Support the work of the HCCA by renewing your membership! We need your help as we pursue becoming a BearWise community. Your annual $12 membership provides educational opportunities and resources for all our neighbors. Join today!
Haw Creek is the first neighborhood in North Carolina to pursue the BearWise designation. Through the BearWise program, our neighborhood aims to reduce the negative interactions with the native black bear population.
BearWise was developed by bear experts from the Southeastern states and is supported by Southeastern Association of Fish and Wildlife Agencies. The program shares ways to prevent conflicts, provides resources to resolve problems, and encourages community initiatives to keep bears wild.
Want to help Haw Creek become BearWise? Join the BearWise leadership team today and help implement the six BearWise basics in our neighborhood. Email us today at email@example.com if you would like to join the leadership team.
The Six BearWise Basics
- Never Feed or Approach Bears: Intentionally feeding bears or allowing them to find anything that smells or tastes like food teaches bears to approach homes and people looking for more. Bears will defend themselves if a person gets too close, so don’t risk your safety and theirs!
- Secure Food, Garbage and Recycling: Food and food odors attract bears, so don’t reward them with easily available food, liquids or garbage.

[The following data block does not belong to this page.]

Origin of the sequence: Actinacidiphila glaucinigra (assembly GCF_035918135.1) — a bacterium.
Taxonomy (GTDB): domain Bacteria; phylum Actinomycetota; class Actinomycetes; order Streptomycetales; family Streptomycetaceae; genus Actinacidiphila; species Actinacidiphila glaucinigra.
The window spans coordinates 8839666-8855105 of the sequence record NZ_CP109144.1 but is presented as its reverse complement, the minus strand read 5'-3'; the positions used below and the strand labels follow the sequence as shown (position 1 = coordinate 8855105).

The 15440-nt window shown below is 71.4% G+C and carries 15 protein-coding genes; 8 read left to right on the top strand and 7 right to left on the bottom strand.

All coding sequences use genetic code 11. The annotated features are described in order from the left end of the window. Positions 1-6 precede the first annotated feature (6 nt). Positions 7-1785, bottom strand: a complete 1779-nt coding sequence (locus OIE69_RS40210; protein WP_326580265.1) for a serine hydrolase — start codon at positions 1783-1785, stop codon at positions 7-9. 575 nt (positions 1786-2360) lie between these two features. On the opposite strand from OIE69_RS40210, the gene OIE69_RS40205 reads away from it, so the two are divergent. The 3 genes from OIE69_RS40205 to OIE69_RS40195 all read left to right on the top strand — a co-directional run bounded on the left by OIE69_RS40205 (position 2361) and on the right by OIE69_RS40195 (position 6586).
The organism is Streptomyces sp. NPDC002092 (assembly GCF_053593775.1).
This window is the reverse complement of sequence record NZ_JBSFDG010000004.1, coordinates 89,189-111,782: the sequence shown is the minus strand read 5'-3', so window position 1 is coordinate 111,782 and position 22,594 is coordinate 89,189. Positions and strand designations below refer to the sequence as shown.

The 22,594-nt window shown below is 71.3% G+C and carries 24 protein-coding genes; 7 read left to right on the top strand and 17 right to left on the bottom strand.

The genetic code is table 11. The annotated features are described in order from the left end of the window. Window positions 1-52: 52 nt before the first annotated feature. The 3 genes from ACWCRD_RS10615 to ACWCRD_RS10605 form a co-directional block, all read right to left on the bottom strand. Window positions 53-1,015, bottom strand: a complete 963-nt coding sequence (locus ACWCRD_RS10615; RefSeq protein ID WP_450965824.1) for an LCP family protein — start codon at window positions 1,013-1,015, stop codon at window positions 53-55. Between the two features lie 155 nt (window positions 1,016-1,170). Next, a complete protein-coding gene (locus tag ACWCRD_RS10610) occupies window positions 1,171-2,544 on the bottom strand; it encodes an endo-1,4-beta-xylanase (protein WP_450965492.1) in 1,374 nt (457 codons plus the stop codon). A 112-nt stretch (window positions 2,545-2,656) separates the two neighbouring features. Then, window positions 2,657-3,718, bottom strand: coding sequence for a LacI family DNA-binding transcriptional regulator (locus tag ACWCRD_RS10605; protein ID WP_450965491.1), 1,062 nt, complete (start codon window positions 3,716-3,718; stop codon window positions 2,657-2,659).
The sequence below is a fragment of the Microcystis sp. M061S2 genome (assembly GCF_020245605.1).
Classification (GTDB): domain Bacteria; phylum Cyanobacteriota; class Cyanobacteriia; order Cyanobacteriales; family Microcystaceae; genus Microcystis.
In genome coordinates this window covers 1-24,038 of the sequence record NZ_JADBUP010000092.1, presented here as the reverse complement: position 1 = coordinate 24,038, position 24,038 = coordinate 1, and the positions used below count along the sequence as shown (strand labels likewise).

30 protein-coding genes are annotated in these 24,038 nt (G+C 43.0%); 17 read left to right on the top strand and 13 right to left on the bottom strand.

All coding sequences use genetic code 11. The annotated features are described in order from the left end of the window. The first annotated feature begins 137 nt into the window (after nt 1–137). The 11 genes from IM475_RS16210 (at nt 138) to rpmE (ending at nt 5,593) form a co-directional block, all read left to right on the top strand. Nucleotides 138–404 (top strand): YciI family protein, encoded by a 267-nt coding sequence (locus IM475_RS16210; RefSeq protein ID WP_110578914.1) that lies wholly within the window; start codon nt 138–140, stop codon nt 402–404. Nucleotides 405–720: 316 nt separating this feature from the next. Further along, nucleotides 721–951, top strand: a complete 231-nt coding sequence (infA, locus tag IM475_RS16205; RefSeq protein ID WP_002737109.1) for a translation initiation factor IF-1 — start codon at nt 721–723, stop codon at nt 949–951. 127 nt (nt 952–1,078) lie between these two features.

- Remove Bird Feeders When Bears Are Active: Birdseed and grains have lots of calories, so they’re very attractive to bears. Removing feeders is the best way to avoid creating conflicts with bears.
- Never Leave Pet Food Outdoors: Feed pets indoors when possible. If you must feed pets outside, feed in single portions and remove food and bowls after feeding. Store pet food where bears can’t see or smell it.
- Clean & Store Grills: Clean grills after each use and make sure that all grease, fat and food particles are removed. Store clean grills and smokers in a secure area that keeps bears out.
- Alert Neighbors to Bear Activity: See bears in the area or evidence of bear activity? Tell your neighbors and share information on how to avoid bear confl icts. Bears have adapted to living near people; now it’s up to us to adapt to living near bears.